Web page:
Everybody knows the feeling: stuck in traffic, waiting for the light to change. Waiting for somebody, anybody, to just … start … moving.

Some people in Pittsburgh are trying to do something about that. In fact, Pittsburgh is about to become a laboratory for large-scale “smart signal” technology. The city and PennDOT are spending $30 million to build what they contend will be the largest adaptive traffic signal system in America.

First, they had to determine what they couldn’t do.

“There are very few opportunities to widen roads within Pittsburgh,” says Karina Ricks, director of Pittsburgh’s Department of Mobility and Infrastructure. “That’s a bygone era. Even if we could, that just means we’re using up valuable real estate where we could be building businesses, housing, parkland.”

The solution is to make the traffic signals smarter.

Normal traffic signals are pretty dumb. They work on pre-set timers for the most part. Some are a little smarter and can be changed by pedestrians pushing a button.

The signals coming to Pittsburgh are smarter still.

Using cameras and other sensors, they can “see” what’s going on, and adjust from moment to moment — communicating with other signals down the street.

“If there’s a ‘Doorbuster Sale’ at Target, they can adjust to that traffic,” says Ricks. “Or if it’s move-in at Pitt — all the students come in at 10 a.m. and are hungry at 1 p.m. The adaptive signals can change themselves to optimize what is happening. They can talk to each other to communicate so the next signal can prepare.”

One small slowdown can create backups elsewhere, and for a long time afterward.

“It’s like a snake swallowing a mouse,” says Ricks. “That bulge, that episodic surge, doesn’t clear until you have a corresponding lull. It continues stacking up. People get very frustrated. That surge lasts longer.”

Carnegie Mellon has pioneered a lot of this technology. CMU spinout Rapid Flow Technologies has been collecting data from smart traffic signals in East Liberty for several years with a technology called Surtrac.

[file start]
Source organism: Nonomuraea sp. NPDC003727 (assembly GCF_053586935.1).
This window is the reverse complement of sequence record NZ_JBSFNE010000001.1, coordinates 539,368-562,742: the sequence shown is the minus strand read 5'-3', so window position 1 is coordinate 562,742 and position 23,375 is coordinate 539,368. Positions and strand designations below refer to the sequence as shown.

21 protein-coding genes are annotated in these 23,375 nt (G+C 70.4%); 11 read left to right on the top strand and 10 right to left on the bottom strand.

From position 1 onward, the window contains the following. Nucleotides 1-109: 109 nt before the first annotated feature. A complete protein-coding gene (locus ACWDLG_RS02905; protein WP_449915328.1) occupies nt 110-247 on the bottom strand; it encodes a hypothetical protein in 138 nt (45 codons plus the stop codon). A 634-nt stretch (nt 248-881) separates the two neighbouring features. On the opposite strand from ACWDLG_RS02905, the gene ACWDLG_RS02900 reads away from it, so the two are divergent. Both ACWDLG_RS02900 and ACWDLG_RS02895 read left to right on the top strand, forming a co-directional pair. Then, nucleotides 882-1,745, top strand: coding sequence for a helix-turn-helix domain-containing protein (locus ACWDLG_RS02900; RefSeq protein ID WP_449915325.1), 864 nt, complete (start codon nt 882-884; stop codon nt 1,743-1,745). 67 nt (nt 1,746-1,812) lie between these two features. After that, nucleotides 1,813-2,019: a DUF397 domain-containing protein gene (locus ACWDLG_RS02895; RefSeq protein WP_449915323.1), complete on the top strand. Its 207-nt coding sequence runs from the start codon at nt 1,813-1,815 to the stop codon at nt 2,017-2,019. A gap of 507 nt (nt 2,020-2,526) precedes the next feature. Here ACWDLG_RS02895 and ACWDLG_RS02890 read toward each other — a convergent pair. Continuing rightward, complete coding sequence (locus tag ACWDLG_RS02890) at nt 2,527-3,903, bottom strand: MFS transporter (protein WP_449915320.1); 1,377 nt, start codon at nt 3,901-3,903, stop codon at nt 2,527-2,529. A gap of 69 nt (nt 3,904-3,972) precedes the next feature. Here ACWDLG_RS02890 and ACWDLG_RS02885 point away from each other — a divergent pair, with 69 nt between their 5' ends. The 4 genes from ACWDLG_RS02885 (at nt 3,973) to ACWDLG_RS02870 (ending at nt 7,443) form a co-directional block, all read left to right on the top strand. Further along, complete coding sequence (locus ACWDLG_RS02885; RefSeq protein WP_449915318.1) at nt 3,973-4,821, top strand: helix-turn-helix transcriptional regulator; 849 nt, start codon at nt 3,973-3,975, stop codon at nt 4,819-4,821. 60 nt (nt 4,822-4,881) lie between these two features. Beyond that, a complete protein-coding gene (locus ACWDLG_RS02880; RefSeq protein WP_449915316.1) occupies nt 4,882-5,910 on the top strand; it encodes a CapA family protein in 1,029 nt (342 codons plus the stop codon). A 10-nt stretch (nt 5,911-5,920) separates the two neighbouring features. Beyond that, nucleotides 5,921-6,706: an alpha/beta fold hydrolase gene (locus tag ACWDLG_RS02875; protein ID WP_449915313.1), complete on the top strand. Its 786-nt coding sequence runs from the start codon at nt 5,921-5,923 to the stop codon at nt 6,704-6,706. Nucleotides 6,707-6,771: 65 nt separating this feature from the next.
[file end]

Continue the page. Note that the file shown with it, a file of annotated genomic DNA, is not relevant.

“Where you get the real travel time savings is stringing them along in whole corridors,” says Alex Pazuchanics, associate director of planning for the City of Pittsburgh. “We’re calling it the Smart Spines. There are five corridors for the city where we’re putting it in: Fifth and Forbes Downtown through Uptown, West Liberty and Route 51 in the South Hills. Second Avenue through Hazelwood, and Center Avenue through the Hill District.”

The technology is still being perfected. Cars are fairly easy to predict. Pedestrians are not.

“Adaptive signals ‘look’ at what’s happening in the area around them and make a prediction about where the vehicle is trying to go. If you’re in a lane with a ’through’ arrow, it assumes you’re going straight. It does not assume you’re trying to turn right from a left-hand lane.”

Of any pedestrian queuing at a corner, he says, “it’s really hard to guess where that pedestrian is going to go — they might go left, might go right, might just be there checking texts from a friend.”

Much of the city’s planning was already done for last year’s Smart Cities competition. Pittsburgh was a finalist, though Columbus was ultimately selected to win the $50 million grant. Pazuchanics helped lead Pittsburgh’s efforts.

Of the plan’s estimated $30 million cost, most will come from federal and state money. The city’s investment is $7 million, Ricks notes. This system will take about three years to build out.

The Bus Rapid Transit plan to connect Downtown and Oakland will be integrated into the plan.

“Technology advances rapidly, says Pazuchanics. “Our challenge is to future-proof it. We want to skate where the puck is going — make investments where we can be not just leading edge now, but three years to come.”